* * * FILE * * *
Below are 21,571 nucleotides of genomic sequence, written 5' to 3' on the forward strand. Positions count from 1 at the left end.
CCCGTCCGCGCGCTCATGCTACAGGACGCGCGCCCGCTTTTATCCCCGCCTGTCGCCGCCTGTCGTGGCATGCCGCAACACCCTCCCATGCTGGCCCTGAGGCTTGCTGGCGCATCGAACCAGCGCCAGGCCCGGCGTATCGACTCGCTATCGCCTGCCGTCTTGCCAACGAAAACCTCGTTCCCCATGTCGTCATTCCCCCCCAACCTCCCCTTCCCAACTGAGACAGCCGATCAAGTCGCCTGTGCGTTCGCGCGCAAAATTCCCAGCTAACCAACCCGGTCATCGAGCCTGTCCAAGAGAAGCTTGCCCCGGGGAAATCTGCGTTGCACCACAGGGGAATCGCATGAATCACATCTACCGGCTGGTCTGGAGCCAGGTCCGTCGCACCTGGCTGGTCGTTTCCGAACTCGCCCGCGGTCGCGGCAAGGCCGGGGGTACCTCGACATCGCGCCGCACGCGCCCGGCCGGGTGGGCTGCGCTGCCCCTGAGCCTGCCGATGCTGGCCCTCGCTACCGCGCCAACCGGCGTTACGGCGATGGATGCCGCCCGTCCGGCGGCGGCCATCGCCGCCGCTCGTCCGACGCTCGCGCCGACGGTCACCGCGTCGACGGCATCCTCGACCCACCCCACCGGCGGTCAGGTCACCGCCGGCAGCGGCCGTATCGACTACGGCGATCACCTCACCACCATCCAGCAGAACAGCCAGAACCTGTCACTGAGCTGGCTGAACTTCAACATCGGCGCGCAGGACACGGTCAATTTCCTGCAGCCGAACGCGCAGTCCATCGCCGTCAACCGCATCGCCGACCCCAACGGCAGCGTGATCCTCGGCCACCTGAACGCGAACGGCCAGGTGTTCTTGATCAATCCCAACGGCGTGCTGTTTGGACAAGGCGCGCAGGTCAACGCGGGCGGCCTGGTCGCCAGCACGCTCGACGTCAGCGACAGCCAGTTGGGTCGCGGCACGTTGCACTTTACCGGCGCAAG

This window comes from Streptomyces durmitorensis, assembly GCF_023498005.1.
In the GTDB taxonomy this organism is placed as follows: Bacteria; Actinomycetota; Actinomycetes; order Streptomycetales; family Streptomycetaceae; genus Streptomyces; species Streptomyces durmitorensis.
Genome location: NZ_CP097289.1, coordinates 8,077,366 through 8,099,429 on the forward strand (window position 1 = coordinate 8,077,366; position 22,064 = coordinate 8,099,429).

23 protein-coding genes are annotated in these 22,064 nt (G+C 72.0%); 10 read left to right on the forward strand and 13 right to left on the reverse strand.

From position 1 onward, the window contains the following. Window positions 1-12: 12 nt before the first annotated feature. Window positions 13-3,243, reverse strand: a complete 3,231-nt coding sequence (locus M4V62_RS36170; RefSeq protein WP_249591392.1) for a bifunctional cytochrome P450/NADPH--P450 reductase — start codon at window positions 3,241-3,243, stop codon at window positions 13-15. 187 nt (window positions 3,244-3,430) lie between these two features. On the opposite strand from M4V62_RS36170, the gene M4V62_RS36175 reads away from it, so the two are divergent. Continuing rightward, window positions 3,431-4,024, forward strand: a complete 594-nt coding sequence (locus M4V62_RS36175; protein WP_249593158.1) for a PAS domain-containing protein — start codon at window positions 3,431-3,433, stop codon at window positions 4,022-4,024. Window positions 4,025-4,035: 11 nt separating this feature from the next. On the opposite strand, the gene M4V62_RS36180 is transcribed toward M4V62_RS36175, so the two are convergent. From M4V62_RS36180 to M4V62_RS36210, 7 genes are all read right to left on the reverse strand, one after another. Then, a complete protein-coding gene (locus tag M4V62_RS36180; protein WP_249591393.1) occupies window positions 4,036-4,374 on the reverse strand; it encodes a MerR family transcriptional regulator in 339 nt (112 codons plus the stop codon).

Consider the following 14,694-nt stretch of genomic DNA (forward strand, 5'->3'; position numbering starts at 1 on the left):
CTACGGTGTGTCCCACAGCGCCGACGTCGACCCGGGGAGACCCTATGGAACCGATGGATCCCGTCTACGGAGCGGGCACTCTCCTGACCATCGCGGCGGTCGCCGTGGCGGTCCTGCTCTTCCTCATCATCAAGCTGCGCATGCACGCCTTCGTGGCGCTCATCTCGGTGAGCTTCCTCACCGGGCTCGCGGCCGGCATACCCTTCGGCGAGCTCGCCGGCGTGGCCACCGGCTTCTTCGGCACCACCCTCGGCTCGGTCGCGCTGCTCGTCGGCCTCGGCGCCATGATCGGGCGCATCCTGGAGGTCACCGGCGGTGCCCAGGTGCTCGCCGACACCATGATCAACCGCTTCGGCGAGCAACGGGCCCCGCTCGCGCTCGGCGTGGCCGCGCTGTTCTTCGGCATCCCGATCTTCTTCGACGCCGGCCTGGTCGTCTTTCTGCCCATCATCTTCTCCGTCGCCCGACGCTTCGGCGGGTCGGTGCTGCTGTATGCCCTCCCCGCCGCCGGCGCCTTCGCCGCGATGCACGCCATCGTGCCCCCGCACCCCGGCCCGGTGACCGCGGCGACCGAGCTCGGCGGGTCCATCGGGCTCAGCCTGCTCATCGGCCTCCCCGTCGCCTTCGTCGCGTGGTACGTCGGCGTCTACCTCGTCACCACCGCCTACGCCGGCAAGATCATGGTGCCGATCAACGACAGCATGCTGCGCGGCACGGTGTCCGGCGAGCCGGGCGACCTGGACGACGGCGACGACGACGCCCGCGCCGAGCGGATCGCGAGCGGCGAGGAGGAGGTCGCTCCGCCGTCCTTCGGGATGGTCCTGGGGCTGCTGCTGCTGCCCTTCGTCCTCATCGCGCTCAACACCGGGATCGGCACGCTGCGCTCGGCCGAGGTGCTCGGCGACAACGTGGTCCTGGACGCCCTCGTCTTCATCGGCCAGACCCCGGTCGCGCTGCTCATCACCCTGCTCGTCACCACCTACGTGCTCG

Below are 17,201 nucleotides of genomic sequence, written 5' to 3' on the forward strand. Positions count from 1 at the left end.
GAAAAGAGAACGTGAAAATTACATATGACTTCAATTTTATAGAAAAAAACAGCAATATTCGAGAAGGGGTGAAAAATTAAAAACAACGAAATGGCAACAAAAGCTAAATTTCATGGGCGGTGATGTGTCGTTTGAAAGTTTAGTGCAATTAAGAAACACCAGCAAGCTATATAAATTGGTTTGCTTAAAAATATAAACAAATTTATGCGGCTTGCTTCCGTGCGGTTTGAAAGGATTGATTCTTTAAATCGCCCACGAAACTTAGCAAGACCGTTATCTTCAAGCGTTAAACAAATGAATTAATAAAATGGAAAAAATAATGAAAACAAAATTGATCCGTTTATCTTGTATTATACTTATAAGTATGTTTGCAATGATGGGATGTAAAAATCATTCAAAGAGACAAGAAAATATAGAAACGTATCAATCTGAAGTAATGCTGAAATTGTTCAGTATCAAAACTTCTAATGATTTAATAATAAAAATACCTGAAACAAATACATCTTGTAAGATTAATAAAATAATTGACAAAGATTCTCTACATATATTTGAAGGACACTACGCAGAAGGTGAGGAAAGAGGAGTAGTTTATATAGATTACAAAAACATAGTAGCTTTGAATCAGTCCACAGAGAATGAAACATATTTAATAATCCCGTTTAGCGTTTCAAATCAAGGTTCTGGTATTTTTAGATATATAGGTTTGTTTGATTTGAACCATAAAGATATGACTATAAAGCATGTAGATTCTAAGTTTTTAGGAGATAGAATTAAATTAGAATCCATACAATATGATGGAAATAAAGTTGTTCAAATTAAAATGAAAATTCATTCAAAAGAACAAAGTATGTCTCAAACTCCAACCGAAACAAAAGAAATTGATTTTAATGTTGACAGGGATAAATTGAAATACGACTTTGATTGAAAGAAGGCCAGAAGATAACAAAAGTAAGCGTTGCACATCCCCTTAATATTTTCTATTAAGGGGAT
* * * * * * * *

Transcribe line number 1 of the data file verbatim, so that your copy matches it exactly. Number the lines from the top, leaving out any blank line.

Below are 21,571 nucleotides of genomic sequence, written 5' to 3' on the forward strand. Positions count from 1 at the left end.